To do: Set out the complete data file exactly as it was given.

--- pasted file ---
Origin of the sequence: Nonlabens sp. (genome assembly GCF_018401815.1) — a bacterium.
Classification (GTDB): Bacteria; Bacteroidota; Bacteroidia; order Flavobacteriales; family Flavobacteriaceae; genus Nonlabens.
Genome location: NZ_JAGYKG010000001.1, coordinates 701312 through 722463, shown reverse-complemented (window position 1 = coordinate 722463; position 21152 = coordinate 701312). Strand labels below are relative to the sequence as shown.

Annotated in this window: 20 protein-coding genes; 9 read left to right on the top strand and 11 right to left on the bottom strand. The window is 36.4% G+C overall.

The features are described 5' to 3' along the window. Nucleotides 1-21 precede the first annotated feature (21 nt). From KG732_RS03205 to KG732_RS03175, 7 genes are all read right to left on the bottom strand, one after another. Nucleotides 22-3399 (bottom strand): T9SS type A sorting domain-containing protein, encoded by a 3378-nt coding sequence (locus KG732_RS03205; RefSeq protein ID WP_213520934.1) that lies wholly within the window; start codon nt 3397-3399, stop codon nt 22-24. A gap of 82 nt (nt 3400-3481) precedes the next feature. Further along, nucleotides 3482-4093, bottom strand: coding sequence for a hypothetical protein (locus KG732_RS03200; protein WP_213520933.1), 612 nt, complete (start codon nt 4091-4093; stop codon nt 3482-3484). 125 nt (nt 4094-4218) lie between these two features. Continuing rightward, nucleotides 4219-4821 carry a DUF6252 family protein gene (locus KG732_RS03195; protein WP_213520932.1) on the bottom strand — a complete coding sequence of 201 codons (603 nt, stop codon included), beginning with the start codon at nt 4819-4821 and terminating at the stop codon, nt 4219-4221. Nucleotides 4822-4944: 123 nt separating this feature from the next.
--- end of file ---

Origin of the sequence: Nonlabens sp. (genome assembly GCF_018401815.1) — a bacterium.
Classification (GTDB): Bacteria; Bacteroidota; Bacteroidia; order Flavobacteriales; family Flavobacteriaceae; genus Nonlabens.
Genome location: NZ_JAGYKG010000001.1, coordinates 701312 through 722463, shown reverse-complemented (window position 1 = coordinate 722463; position 21152 = coordinate 701312). Strand labels below are relative to the sequence as shown.

Annotated in this window: 20 protein-coding genes; 9 read left to right on the top strand and 11 right to left on the bottom strand. The window is 36.4% G+C overall.

The features are described 5' to 3' along the window. Nucleotides 1-21 precede the first annotated feature (21 nt). From KG732_RS03205 to KG732_RS03175, 7 genes are all read right to left on the bottom strand, one after another. Nucleotides 22-3399 (bottom strand): T9SS type A sorting domain-containing protein, encoded by a 3378-nt coding sequence (locus KG732_RS03205; RefSeq protein ID WP_213520934.1) that lies wholly within the window; start codon nt 3397-3399, stop codon nt 22-24. A gap of 82 nt (nt 3400-3481) precedes the next feature. Further along, nucleotides 3482-4093, bottom strand: coding sequence for a hypothetical protein (locus KG732_RS03200; protein WP_213520933.1), 612 nt, complete (start codon nt 4091-4093; stop codon nt 3482-3484). 125 nt (nt 4094-4218) lie between these two features. Continuing rightward, nucleotides 4219-4821 carry a DUF6252 family protein gene (locus KG732_RS03195; protein WP_213520932.1) on the bottom strand — a complete coding sequence of 201 codons (603 nt, stop codon included), beginning with the start codon at nt 4819-4821 and terminating at the stop codon, nt 4219-4221. Nucleotides 4822-4944: 123 nt separating this feature from the next.